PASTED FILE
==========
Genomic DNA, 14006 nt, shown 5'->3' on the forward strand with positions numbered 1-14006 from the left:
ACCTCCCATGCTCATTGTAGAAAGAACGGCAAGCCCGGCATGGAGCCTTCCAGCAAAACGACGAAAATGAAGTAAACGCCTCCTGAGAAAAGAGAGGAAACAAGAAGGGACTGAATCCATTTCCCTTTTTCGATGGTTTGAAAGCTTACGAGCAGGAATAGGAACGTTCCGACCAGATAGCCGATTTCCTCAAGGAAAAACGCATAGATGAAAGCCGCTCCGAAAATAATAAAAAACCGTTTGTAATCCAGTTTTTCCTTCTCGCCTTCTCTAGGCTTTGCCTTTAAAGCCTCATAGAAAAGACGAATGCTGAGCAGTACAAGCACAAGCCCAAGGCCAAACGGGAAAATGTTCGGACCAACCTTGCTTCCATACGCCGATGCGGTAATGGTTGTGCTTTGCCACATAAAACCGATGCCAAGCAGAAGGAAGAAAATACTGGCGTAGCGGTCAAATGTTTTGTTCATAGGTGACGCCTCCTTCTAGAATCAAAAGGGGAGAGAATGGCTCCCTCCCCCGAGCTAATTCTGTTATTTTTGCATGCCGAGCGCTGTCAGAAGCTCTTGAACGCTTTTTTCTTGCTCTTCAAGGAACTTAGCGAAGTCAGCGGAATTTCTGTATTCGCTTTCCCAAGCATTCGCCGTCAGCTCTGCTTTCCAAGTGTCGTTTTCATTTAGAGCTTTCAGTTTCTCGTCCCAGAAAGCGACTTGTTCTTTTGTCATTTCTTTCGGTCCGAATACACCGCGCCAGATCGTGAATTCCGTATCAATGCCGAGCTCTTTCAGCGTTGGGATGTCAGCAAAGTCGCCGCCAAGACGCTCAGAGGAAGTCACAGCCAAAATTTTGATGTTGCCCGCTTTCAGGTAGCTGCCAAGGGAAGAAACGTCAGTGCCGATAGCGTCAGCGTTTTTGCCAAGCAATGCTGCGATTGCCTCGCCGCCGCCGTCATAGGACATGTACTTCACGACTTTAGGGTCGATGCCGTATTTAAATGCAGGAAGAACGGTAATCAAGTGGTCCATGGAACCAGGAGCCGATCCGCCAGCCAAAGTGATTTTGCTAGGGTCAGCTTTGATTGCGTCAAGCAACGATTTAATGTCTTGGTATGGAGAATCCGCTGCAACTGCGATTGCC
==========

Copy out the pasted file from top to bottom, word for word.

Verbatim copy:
Genomic DNA, 14006 nt, shown 5'->3' on the forward strand with positions numbered 1-14006 from the left:
ACCTCCCATGCTCATTGTAGAAAGAACGGCAAGCCCGGCATGGAGCCTTCCAGCAAAACGACGAAAATGAAGTAAACGCCTCCTGAGAAAAGAGAGGAAACAAGAAGGGACTGAATCCATTTCCCTTTTTCGATGGTTTGAAAGCTTACGAGCAGGAATAGGAACGTTCCGACCAGATAGCCGATTTCCTCAAGGAAAAACGCATAGATGAAAGCCGCTCCGAAAATAATAAAAAACCGTTTGTAATCCAGTTTTTCCTTCTCGCCTTCTCTAGGCTTTGCCTTTAAAGCCTCATAGAAAAGACGAATGCTGAGCAGTACAAGCACAAGCCCAAGGCCAAACGGGAAAATGTTCGGACCAACCTTGCTTCCATACGCCGATGCGGTAATGGTTGTGCTTTGCCACATAAAACCGATGCCAAGCAGAAGGAAGAAAATACTGGCGTAGCGGTCAAATGTTTTGTTCATAGGTGACGCCTCCTTCTAGAATCAAAAGGGGAGAGAATGGCTCCCTCCCCCGAGCTAATTCTGTTATTTTTGCATGCCGAGCGCTGTCAGAAGCTCTTGAACGCTTTTTTCTTGCTCTTCAAGGAACTTAGCGAAGTCAGCGGAATTTCTGTATTCGCTTTCCCAAGCATTCGCCGTCAGCTCTGCTTTCCAAGTGTCGTTTTCATTTAGAGCTTTCAGTTTCTCGTCCCAGAAAGCGACTTGTTCTTTTGTCATTTCTTTCGGTCCGAATACACCGCGCCAGATCGTGAATTCCGTATCAATGCCGAGCTCTTTCAGCGTTGGGATGTCAGCAAAGTCGCCGCCAAGACGCTCAGAGGAAGTCACAGCCAAAATTTTGATGTTGCCCGCTTTCAGGTAGCTGCCAAGGGAAGAAACGTCAGTGCCGATAGCGTCAGCGTTTTTGCCAAGCAATGCTGCGATTGCCTCGCCGCCGCCGTCATAGGACATGTACTTCACGACTTTAGGGTCGATGCCGTATTTAAATGCAGGAAGAACGGTAATCAAGTGGTCCATGGAACCAGGAGCCGATCCGCCAGCCAAAGTGATTTTGCTAGGGTCAGCTTTGATTGCGTCAAGCAACGATTTAATGTCTTGGTATGGAGAATCCGCTGCAACTGCGATTGCC